Elephants can also use tools; this took longer for us to realize because elephants of course must use their trunks to manipulate items, but grabbing with the trunk can blunt an elephant’s sense of smell, so they do not go to tools as quickly as chimpanzees or other primates. But, elephants can indeed use items from their environment to solve problems, such as in this video:

Elephants can recognize music, and even play music. There is even a band all of whose members are elephants: The Thai Elephant Orchestra. They have three CDs out. I will leave it to the reader to judge whether the music is evidence of genuine musical ability:

All of which above makes it even sadder that elephants are today an endangered species. They are of course hunted for their ivory, but they also have to contend with habitat loss, as the Asian elephant in particular lives in a part of the world that is very highly human-habited. Luckily, steps have been taken to combat the ivory trade, but elephants in both Africa and Asia are still threatened species.

I want to end on a possibly uplifting note re: extinction though. Ever since the advent of cloning techniques, people have discussed the possibility of “de-extincting” certain species; and one of the prime candidate species is the closely-related mammoth! So, even though we should be doing what we can to protect the elephants we currently have, it would certainly be interesting to re-populate the world with a currently extinct elephant species. Obviously there are scientific and moral considerations here, which I am not remotely competent to discuss, but it’s certainly an interesting thing to ponder.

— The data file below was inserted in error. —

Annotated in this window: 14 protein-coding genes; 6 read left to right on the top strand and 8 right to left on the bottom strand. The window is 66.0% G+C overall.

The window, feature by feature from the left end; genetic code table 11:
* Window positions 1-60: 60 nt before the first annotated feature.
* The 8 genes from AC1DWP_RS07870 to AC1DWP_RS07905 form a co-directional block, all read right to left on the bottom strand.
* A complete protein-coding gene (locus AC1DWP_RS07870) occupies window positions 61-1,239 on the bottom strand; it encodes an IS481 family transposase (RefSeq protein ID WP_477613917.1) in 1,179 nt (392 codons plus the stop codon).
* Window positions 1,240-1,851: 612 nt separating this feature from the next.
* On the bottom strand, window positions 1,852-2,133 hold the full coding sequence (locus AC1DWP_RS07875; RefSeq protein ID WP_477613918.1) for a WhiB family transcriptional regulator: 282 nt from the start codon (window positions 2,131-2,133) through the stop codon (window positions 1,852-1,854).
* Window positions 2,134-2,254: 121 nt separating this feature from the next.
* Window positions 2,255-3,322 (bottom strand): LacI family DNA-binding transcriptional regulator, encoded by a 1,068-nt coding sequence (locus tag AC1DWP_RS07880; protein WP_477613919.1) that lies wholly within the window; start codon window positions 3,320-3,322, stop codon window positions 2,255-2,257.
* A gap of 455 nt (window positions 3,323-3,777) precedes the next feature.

Anyway, that’s what I got. Thanks for reading to the end (if you did).

For the unbearably nitpicky, most of the information here was fact-checked from Wikipedia, or the fantastic blog Tetrapod Zoology (especially the point about the possible dwarf elephant in the Rekhmire tomb). Videos and pictures are all sourced directly.

You can check out D’Arcy Wentworth Thompson’s book On Growth and Form if mathematical biology is interesting to you (it should be!)

For further reading on elephants, Jeheskel Shoshani is apparently the go-to guy; he has tons of books.

Lastly, elephant intelligence has made the news a bunch of times in the last few years: Nat Geo and Scientific American in particular are the popular sources where I heard about a lot of this stuff.

Thanks again!

Cover Image by Michael Siebert from Pixabay